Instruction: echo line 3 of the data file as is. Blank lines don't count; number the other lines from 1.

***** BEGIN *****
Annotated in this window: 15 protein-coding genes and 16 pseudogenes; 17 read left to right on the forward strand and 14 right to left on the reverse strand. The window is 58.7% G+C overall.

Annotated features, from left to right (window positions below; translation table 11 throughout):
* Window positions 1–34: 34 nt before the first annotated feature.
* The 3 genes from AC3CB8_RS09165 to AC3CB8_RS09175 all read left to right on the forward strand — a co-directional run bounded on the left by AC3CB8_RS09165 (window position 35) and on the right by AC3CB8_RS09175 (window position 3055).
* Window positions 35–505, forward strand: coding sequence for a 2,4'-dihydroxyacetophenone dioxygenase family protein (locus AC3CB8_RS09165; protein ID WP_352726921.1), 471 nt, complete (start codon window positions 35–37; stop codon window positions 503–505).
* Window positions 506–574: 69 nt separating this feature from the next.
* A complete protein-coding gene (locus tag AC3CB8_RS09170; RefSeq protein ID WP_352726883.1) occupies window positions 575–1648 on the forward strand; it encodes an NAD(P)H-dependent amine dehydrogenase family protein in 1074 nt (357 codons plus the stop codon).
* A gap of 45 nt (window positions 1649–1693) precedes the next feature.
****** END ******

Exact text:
* Window positions 1–34: 34 nt before the first annotated feature.